The White House and key lawmakers are considering reductions in student loan subsidies, farm payments, and support for federal workers’ pensions as they search for cuts that can clear the way for an increase in the national debt limit, according to officials in both parties.
The proposals being floated by both sides of the political spectrum differ over key details, but both would involve having interest on their college loans begin to accrue for at least some college students while they are still in school.
The negotiations are still in the early stages, with no final decisions made, these officials said May 18.
While the amounts involved so far are relatively modest, the talks led by Vice President Joe Biden appear likely to assume greater public prominence with the evident collapse of a freelance attempt by the “Gang of Six” senators to produce a sweeping bipartisan plan to reduce red ink.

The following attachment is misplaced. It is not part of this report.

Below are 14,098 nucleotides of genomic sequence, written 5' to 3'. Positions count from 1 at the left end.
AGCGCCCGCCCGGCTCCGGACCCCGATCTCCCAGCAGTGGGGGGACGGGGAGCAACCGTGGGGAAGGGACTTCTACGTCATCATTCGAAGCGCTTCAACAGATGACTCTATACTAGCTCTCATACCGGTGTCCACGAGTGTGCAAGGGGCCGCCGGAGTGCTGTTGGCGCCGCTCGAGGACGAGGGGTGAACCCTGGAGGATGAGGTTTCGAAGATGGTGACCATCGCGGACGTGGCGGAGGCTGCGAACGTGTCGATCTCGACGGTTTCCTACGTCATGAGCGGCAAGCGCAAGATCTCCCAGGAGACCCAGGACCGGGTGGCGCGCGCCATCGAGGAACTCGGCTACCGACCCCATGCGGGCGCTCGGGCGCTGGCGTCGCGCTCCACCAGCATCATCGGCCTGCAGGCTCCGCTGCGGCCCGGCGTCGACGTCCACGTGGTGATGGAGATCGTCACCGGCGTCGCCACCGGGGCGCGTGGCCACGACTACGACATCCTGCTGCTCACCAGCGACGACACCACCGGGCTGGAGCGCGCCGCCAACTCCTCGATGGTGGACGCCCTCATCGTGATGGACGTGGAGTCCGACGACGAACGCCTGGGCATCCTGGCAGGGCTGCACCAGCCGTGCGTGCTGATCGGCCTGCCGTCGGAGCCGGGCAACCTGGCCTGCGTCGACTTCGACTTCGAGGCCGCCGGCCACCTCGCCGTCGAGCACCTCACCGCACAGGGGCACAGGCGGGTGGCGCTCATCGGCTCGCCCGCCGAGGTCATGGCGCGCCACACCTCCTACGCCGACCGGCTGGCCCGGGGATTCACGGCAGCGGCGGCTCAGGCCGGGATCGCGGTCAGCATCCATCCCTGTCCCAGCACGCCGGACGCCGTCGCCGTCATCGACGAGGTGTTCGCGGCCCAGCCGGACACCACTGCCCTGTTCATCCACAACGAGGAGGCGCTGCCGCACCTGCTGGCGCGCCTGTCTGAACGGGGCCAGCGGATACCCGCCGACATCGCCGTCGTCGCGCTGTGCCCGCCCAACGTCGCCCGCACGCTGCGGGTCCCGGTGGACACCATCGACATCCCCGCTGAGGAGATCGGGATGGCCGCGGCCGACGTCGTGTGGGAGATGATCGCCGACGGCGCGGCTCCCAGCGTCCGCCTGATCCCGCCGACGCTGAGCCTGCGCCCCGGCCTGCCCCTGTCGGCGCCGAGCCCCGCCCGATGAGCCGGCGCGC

“We’re talking [about cuts totaling] $200 billion, $150 billion and we have to get up into the trillion range or more,” said Sen. Jon Kyl, R-Ariz., one of six other lawmakers taking part in the talks at Blair House across the street from the White House.
“We have a long way to go if we’re struggling at this level with this amount,” he said, adding that so far, the talks have generally focused on areas of agreement.
The group has yet to discuss military spending or deeper reductions in programs that already were trimmed in legislation that narrowly averted a partial government shutdown in April.
Any discussion about savings from Social Security, Medicare, and possibly Medicaid is likely to be set aside for President Barack Obama and Speaker John Boehner, R-Ohio, to handle.
Treasury Secretary Tim Geithner has said Congress must raise the $14.3 trillion debt limit by Aug. 2 or risk a first-ever government default.
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